Lure of Whittier, Alaska

WhittierThere’s a little city on Prince William Sound in Alaska called Whittier. Its population is approximately 200, and of those, 75 percent live together in a 14-story high rise named Begich Towers. But not only do most of the town’s people live in the towers, so do most of its municipal services as well as a laundromat, small convenience store and even a school.

The tower stands sandwiched between the sound and a steep mountain range and the views are reportedly astounding no matter which way you look.  Only two routes allow passage to Whittier; one is through a 2-plus mile, single lane tunnel and the other is by boat. In winter, boat is not an option, so anyone needing to come and go must wait for the times when the tunnel is open in the direction they need to go. But it’s not just directional vehicle schedules, people must also work around the trains that bring supplies and transport other materials to and from Whittier.

Built shortly after World War II, Whittier was the U.S.’s western outpost during the Cold War, and it housed military personnel assigned to that duty. In fact, Begich Towers, and another, now eerily abandoned and desolate building, were built to house the military personnel who were stationed there.

Why do I write about this funky place strapped between ocean and mountain where 200 some people live under one roof? Because it absolutely fascinates me, wondering what it’s like, especially during the winter when snow is relentless and winds often blow at 60 mph. What is it like to be inside, side-by-side with the same people day in and day out? Do the people socialize? Do they get sick of each other? Do  they get depressed with the weather, their isolation and the long nights of the far north?

Nevertheless, I find myself wanting to see what it’s like to live in this precariously unique place, and more specifically, in its tower. I yearn for the safety of a winter spent cozily protected from driving on treacherous roads or schlepping through deep snow and slush. I envision looking out my picture window at a raging blizzard and knowing there’s no place I need to go except the first floor grocery or the gym in the small school where I can practice yoga or do laps around its perimeter. I dream of reading to my heart’s content, of finally finishing my novel and of drinking cup after cup of black tea infused with orange blossom honey. In short, I daydream that all my troubles lie outside the walls of Begich Towers and I remain safely encased in its cocoon.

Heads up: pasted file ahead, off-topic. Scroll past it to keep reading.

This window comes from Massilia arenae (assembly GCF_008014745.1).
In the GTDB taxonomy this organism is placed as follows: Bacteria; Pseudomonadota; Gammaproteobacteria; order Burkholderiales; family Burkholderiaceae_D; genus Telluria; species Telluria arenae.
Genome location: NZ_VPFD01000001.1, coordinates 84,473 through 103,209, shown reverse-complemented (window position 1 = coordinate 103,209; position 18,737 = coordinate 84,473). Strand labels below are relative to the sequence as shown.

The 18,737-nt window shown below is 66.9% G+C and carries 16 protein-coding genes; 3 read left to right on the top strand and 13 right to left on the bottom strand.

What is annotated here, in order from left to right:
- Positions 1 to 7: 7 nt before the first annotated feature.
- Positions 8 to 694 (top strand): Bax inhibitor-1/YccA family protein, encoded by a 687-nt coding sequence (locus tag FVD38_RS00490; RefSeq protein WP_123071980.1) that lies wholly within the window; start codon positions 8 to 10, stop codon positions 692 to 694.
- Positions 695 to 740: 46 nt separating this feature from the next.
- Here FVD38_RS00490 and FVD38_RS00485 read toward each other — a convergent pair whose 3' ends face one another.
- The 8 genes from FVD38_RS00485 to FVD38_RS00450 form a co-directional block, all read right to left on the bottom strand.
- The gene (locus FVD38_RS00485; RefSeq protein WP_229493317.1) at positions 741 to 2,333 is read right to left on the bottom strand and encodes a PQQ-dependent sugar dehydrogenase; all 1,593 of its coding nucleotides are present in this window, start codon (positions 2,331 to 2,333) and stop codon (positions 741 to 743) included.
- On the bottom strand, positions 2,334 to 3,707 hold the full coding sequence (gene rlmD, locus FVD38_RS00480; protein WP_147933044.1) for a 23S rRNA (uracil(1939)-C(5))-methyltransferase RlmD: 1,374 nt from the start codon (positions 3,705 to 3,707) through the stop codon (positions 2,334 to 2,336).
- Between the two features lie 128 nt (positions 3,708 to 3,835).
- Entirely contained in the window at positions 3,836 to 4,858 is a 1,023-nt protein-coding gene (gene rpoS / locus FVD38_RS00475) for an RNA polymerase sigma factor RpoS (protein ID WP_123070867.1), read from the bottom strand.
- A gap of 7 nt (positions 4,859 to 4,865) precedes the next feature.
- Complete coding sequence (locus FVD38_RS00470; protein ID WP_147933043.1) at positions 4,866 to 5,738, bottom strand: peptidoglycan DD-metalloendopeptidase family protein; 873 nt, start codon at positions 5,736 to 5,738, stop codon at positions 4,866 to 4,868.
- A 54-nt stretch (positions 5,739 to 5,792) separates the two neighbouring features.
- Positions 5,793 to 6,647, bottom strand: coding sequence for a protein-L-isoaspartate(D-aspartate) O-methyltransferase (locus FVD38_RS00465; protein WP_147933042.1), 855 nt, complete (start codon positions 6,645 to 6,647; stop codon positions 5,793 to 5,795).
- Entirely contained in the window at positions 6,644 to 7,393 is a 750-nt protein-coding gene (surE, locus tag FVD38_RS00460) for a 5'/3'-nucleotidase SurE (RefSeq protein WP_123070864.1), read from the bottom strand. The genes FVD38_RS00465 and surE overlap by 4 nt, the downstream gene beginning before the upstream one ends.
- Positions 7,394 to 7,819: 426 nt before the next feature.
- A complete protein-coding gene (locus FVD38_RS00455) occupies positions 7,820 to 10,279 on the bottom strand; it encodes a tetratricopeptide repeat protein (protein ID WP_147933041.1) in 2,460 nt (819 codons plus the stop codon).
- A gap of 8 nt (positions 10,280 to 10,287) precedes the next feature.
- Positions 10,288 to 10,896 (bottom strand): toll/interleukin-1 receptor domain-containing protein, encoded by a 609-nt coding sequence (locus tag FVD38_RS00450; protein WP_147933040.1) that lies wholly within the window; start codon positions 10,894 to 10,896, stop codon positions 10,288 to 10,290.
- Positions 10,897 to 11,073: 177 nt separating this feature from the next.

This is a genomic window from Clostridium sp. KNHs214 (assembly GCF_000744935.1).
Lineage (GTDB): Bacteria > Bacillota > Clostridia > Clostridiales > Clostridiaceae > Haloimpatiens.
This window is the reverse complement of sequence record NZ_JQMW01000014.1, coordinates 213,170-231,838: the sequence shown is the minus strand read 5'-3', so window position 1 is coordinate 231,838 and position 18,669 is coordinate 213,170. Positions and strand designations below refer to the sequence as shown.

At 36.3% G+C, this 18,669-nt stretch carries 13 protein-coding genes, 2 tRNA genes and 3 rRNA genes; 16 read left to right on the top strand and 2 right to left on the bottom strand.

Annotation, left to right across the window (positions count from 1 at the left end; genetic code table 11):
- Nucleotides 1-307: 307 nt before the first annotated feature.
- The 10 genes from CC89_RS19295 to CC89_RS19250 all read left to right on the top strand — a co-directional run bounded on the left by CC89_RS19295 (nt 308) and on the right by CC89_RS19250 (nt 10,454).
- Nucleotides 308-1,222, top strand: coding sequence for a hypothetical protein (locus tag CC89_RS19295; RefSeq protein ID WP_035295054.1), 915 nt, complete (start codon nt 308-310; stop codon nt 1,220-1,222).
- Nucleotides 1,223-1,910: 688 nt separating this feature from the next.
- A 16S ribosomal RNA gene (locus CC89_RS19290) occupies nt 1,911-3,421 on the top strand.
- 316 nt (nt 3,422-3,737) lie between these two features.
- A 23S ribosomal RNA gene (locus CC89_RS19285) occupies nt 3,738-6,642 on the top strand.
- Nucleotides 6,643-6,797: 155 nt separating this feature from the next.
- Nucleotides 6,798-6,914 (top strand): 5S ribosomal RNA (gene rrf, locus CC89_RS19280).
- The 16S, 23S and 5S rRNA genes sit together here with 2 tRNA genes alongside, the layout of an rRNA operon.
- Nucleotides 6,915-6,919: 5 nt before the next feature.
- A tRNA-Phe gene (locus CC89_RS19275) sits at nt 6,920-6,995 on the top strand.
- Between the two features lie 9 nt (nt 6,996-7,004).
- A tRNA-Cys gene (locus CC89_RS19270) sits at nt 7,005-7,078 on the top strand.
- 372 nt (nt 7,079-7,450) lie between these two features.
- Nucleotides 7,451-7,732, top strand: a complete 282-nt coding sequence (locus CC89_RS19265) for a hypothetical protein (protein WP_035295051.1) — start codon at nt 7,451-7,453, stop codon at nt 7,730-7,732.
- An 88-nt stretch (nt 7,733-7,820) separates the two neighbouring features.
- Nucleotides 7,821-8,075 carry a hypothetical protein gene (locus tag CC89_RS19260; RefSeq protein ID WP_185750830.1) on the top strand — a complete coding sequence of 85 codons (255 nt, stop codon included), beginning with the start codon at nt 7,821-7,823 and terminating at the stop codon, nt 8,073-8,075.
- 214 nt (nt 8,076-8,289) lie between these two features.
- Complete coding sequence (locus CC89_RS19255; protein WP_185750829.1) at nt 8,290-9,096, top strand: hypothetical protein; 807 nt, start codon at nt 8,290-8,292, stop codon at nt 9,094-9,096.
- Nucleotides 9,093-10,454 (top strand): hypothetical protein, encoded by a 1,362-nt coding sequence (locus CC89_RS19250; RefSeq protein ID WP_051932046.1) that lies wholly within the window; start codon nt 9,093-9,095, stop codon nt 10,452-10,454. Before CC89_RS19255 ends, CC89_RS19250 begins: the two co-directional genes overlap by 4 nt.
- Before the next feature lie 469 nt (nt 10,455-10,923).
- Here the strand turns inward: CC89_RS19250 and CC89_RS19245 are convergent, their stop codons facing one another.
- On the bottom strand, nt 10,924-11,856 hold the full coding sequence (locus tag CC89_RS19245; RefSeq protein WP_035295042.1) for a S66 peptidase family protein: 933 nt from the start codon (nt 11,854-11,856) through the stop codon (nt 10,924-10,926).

Sigh: a lovely fantasy that diminishes my anxiety as I navigate the ice-covered roads and bone chilling winds of my icy world outside the four walls of a permanent winter prison.

White Knuckles in Winter

My children laugh at me, my fiancé torments me and I muster up my courage for each 20130210_131911non-jingle bell, non-laughter-filled drive through the country side on a snowy morning. The truth is that I really like winter. I don’t mind the cold, I like shoveling and there’s nothing like walking through an aromatic pine forest on crunchy snow. But what I don’t like, and have never been fond of, is driving in snow. I am quite honestly: terrified. Each winter I manage. In the past few years, the days of white-knuckle navigation have been relatively few on the three days I work each week. But this year horrendous driving conditions have been frequent and formidable. Take this morning – the worst winter driving conditions I have ever experienced. Last night the temperature plummeted into the single digits with a nasty wind for wind chills well below zero. Couple this with a healthy dose of Lake Effect snow and if it wasn’t snow on the roads, it was black ice. I made it the 20 miles to my workplace, crawling every inch of the way. We are having another one of those days today and it looks like at least one more during the upcoming week. I am un-friending the weather person.